The Cairo Institute for Human Rights Studies (CIHRS) released a new book titled Arab Authoritarianism: The Incubators of Terror examining the link between the authoritarian policies and practices of most Arab governments and the proliferation of terrorism in the region. The chapters of the book are based on papers presented at an expert workshop, organized by CIHRS and Human Rights First (HRF), held in New York in September 2015 on the margins of the United Nations General Assembly Leaders’ Summit on Countering ISIL and Violent Extremism.
In his introduction to the book, Bahey Eldin Hassan, Director of CIHRS, explained that “The world can no longer afford the luxury of confronting terrorism through a flawed strategy based upon a misdiagnosis of the region’s ills.… We can no longer ignore the relationship between the perpetration of human rights and humanitarian crimes committed by some governments and the rise of radicalization and the proliferation of terrorism.”
Despite their counterterrorism rhetoric, Arab governments remain culpable for the current plight in their countries. They have shut down public spaces, failed to reform dysfunctional institutions and policies, systematically discriminated against minorities, and committed mass atrocities against their civilian populations. In response to peaceful protests in Syria, President Bashar al-Assad released jihadis from prison with the intention of militarizing the uprising. The Supreme Council of Armed Forces in Egypt adopted a similar strategy in 2011 when it released imprisoned jihadis to disrupt the liberal movement.
Arab Authoritarianism: The Incubators of Terror features experts, academics, and human rights practitioners from across the Middle East and North Africa region who dissect the contexts and root causes of terrorism in Syria, Iraq, Egypt, and Tunisia and offer different approaches to countering terrorism and violent extremism. They challenge the conventional security-only approach that only inflames radicalization in light of rampant political, economic, and social grievances across the Arab region; creating a volatile context further exacerbated by repressive and marginalizing policies.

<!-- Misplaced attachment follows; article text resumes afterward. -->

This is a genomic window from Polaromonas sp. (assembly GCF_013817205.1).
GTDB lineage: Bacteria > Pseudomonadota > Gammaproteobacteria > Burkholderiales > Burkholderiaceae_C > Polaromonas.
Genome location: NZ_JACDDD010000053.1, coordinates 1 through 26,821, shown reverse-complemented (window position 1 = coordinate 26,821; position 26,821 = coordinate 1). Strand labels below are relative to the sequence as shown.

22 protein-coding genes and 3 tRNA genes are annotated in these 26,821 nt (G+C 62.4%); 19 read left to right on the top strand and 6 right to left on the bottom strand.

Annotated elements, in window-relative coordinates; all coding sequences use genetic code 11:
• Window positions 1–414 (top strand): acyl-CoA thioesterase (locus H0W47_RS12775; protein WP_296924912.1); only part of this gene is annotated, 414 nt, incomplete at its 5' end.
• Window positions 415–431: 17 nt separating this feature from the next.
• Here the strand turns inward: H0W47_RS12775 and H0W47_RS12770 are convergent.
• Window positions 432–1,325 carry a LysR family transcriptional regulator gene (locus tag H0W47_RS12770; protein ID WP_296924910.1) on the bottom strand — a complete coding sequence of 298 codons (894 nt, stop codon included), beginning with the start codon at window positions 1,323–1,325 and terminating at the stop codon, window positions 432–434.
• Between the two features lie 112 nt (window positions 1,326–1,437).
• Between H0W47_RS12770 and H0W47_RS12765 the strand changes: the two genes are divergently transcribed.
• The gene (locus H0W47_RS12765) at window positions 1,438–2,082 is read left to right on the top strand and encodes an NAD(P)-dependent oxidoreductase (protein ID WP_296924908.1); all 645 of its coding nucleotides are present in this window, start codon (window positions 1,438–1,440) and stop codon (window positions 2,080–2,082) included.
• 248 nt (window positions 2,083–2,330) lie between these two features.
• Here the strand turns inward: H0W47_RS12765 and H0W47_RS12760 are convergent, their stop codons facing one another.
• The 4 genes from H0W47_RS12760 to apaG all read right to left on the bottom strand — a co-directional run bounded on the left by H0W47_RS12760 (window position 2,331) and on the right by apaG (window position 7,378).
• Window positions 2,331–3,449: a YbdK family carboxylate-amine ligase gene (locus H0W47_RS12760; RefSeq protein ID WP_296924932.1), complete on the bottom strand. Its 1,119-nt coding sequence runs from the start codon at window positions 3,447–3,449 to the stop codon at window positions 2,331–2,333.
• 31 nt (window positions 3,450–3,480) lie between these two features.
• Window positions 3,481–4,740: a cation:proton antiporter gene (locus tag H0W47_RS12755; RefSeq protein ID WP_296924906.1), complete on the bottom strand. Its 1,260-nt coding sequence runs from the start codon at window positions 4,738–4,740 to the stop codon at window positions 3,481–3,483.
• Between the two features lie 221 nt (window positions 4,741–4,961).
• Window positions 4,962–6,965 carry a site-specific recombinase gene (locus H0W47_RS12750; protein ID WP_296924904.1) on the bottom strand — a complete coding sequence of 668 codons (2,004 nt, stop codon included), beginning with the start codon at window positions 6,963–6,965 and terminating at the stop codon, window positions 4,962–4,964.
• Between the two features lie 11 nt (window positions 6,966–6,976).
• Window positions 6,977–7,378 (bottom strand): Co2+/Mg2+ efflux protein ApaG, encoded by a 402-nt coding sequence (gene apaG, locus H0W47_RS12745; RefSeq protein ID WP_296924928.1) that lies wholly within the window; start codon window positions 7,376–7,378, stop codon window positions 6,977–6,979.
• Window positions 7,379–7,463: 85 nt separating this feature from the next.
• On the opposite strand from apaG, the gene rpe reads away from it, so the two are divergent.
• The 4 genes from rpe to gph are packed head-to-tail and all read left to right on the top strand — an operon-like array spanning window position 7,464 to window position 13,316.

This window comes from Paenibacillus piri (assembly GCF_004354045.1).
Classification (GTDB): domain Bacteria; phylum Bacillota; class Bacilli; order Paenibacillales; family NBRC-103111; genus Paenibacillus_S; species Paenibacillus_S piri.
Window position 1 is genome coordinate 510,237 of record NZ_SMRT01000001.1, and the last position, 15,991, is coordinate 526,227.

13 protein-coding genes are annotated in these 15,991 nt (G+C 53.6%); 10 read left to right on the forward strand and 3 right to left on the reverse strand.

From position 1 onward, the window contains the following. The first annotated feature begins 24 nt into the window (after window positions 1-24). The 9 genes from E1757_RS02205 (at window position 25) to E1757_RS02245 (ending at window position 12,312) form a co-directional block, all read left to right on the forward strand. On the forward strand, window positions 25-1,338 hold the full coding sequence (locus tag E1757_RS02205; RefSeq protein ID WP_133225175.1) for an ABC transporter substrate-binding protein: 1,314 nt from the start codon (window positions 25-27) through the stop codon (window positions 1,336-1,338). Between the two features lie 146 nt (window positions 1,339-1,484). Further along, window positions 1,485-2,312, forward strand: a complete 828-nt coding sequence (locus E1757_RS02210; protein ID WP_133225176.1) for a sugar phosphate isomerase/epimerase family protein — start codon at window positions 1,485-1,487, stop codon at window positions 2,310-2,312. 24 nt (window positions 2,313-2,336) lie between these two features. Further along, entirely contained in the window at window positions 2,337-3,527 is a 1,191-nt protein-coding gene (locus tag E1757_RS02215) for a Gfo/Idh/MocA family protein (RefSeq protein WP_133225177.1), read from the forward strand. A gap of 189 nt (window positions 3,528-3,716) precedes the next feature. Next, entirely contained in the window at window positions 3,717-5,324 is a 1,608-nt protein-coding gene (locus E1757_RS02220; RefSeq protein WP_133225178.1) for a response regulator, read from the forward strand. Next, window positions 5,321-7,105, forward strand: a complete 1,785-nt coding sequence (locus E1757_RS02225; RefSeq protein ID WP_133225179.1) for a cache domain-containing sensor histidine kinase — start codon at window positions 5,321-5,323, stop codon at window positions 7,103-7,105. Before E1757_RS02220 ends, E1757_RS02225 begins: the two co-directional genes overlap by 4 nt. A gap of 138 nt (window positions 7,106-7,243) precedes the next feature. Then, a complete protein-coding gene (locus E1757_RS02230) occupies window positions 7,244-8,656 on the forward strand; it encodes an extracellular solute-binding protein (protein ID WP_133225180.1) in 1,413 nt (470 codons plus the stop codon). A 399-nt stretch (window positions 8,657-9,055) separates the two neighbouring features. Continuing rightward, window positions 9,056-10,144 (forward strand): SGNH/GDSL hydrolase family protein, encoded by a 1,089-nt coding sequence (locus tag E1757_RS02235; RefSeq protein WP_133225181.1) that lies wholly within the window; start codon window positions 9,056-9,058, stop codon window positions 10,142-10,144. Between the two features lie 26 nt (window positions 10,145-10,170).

As the Arab region experiences the worst humanitarian crisis of the modern era, the authors of the book explain that human rights and the rule of law should be respected not only due to ethical and international legal obligations; but moreover, due to their central importance in addressing terrorism holistically and effectively. In his concluding chapter, Neil Hicks, Director of Human Rights Promotion at HRF, explains that:
“Promoting good governance, the rule of law, and respect for human rights are not constraints but essential tools in countering violent extremism. To effectively combat violent extremism all governments must tackle social and economic marginalization, implement human rights protections for all their people, and stamp out the spread of extremist ideologies that incite hatred and violence.”
The book can be accessed online through this link
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